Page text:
Serie A - Factbox: Title run-in

A look at the top of Serie A where Juventus are nine points ahead of second placed Napoli with eight matches to play.


Top Four Standings Played Points

1. Juventus 30 68

2. Napoli 30 59

3. AC Milan 30 57

4. Fiorentina 30 51

Last season's top four finish: 1. Juventus 84; 2. AC Milan 80; 3. Udinese 64; 4. Lazio 62

Remaining key fixtures: Juventus have already played their two games against Napoli, drawing the second match 1-1 away on March 1. Milan play all their nearest rivals in the next three matches as they visit Fiorentina on Sunday, host Napoli on April 14 and visit Juventus on April 21.


The hiring of coach of Antonio Conte, the opening of a sparkling new stadium and the signing of Andrea Pirlo at the start of last season have ushered in a new era for Juventus, finally allowing them to put the 2006 match-fixing scandal behind them.

The 28-times champions won Serie A unbeaten last season and have basically carried on where they left off this term.

The importance of the new arena cannot be underestimated.

Juventus used to play to sometimes sparse crowds at the vast but soulless Stadio delle Alpi and then shared the smaller, unatmospheric Stadio Olimpico with Torino.

The Juventus Stadium - built on the same site as the delle Alpi - has roughly half the capacity, a raucous atmosphere, is invariably full and creates an intimidating atmosphere with the crowd close to the pitch.

Juventus are the only club in Serie A to own their stadium, allowing them to generate extra income from non-football activities and putting them a step ahead of their rivals who generally play in dilapidated municipally-owned grounds.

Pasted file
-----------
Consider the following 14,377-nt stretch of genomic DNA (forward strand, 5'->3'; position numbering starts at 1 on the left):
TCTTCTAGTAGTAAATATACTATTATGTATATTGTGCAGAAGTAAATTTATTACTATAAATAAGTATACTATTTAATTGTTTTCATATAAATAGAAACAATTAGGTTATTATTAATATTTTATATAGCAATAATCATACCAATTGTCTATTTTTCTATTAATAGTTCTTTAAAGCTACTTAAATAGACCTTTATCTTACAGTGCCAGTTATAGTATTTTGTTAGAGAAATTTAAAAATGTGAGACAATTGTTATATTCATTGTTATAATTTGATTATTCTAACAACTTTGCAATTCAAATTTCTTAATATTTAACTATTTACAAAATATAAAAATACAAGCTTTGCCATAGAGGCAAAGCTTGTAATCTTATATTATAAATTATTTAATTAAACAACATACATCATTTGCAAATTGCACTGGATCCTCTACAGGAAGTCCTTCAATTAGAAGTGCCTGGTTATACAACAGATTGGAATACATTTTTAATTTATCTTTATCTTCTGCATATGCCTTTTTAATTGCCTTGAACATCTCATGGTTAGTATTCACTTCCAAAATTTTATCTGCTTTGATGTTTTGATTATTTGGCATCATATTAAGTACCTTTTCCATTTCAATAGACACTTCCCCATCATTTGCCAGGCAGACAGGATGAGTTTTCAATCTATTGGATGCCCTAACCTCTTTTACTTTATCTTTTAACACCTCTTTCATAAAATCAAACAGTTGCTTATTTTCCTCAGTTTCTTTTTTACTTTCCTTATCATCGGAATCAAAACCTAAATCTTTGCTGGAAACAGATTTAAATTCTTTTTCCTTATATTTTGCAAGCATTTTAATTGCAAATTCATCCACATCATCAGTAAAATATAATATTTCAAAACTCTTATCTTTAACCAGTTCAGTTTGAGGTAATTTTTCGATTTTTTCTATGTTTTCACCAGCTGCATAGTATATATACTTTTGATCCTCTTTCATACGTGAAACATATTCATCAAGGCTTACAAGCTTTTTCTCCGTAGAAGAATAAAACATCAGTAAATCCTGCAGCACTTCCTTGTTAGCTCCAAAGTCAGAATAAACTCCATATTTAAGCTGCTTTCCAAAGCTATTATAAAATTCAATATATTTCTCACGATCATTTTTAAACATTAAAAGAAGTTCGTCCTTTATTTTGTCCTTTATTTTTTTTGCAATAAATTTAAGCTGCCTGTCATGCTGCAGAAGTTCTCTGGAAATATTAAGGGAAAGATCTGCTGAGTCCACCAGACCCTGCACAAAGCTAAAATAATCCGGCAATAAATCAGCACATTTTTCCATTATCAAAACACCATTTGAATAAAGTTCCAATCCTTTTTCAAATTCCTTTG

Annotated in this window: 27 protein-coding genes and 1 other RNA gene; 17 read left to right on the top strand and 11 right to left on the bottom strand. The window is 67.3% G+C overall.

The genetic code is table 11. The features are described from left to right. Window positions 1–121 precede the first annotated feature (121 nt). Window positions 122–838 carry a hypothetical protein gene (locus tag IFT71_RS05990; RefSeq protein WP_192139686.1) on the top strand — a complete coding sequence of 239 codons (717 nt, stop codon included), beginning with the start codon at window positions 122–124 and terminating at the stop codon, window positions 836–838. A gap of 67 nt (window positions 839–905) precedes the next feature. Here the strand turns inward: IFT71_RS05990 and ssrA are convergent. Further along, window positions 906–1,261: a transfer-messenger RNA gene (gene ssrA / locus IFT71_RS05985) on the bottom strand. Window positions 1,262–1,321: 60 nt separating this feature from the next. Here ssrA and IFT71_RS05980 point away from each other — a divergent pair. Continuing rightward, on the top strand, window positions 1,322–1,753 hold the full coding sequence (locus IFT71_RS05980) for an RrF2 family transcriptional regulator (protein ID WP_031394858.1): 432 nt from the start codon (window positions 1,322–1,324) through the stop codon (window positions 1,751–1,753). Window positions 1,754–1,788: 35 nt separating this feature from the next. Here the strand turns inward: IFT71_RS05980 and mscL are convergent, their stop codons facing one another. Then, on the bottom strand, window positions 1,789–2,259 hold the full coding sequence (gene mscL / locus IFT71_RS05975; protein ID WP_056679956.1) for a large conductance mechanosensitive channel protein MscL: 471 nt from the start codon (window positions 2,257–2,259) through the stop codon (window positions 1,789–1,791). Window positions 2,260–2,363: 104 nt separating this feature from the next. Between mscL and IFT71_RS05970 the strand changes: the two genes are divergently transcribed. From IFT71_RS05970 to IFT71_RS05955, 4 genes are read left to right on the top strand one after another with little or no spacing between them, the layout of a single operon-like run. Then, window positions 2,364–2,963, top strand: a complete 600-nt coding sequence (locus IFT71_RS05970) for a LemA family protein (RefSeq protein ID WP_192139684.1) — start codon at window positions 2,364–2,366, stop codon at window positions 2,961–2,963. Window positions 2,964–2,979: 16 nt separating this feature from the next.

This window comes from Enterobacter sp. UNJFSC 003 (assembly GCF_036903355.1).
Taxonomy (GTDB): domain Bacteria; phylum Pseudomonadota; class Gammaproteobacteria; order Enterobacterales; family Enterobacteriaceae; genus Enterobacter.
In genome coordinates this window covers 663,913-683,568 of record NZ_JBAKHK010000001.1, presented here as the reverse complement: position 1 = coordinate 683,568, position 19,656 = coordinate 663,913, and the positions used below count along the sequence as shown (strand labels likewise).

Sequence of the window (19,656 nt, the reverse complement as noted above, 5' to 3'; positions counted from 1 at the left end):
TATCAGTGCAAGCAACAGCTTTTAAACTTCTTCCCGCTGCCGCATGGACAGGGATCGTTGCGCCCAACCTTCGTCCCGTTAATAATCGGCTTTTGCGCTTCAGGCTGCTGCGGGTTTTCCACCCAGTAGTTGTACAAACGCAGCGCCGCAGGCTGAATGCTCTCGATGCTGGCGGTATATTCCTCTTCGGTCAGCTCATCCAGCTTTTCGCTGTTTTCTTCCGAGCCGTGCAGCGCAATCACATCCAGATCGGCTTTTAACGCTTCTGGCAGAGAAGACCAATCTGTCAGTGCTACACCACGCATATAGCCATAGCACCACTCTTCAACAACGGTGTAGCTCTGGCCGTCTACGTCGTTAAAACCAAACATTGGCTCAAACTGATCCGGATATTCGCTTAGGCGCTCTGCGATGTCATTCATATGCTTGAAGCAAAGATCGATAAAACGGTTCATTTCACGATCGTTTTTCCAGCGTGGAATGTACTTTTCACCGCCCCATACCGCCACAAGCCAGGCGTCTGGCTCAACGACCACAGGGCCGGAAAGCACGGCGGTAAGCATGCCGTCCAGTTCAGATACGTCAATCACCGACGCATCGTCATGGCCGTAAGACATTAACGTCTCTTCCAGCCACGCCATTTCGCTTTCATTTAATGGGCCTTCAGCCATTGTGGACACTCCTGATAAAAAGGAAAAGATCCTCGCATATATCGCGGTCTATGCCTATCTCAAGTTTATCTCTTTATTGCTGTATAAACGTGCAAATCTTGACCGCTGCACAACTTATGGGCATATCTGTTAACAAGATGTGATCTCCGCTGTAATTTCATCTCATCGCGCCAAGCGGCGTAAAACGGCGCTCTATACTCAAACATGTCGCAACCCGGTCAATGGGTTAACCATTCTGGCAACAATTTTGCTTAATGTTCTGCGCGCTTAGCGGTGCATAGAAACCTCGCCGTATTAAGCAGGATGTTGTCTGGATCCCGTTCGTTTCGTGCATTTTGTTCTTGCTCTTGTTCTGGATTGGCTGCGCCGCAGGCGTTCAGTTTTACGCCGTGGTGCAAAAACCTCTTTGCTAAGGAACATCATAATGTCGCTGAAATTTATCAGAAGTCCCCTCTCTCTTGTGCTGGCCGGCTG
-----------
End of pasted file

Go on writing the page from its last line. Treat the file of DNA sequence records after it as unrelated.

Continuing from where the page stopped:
Meanwhile, Conte, who led Siena out of Serie B before taking over at the club where he spent 13 years of his playing career, has been a revelation as a coach.

One of a new generation of Italian coaches who have shunned traditional catenaccio with something more positive, Conte's team play a modern high-tempo pressing game which their rivals have struggled to come to terms with.

His 3-5-2 formation has proved an unconditional success, giving Juventus both strength and varied options in attack.

The trio of Giorgio Chiellini, Andrea Barzagli and Leonardo Bonucci, backed by talismanic goalkeeper Gianluigi Buffon, have proved rock solid, conceding 19 goals in 30 games, 10 less than Napoli who have the second-best defensive record.

Deep-lying playmaker Pirlo has found a second wind at Juventus, producing some world class performances, while the versatile Chilean midfielder Arturo Vidal has been almost as influential.

While Juventus cannot afford a world class striker, Conte's rotation policy of fielding any two from Fabio Quagliarella, Sebastian Giovinco, Mirko Vucinic and Alessandro Matri in attack has more than made up for that.

The goals have been evenly distributed with Quagliarella netting eight times and Giovinco, Vucinic and Matri seven each. The signing of fleet-footed teenager Paul Pogba from Manchester United this season has given Conte further options in midfield.

Second-placed Napoli have done exceptionally well but lack the strength-in-depth to finish the campaign on top and may be over dependent on the goals of striker Edinson Cavani, Serie A's leading scorer with 22 goals.

When the Uruguayan's goals briefly dried up in February, Napoli suffered a succession of draws and lost touch with Juventus.

AC Milan, champions in 2010/11, were always going to suffer after their firesale of top players in summer aimed at balancing the books.

They made a dreadful start and, despite recovering impressively following the sale of Alexandre Pato and the signing of Mario Balotelli, they appear to have left themselves too much to do.

Udinese were shattered by their Champions League playoff defeat by Braga and were never going to in contention after selling their top players for the second close season in a row.

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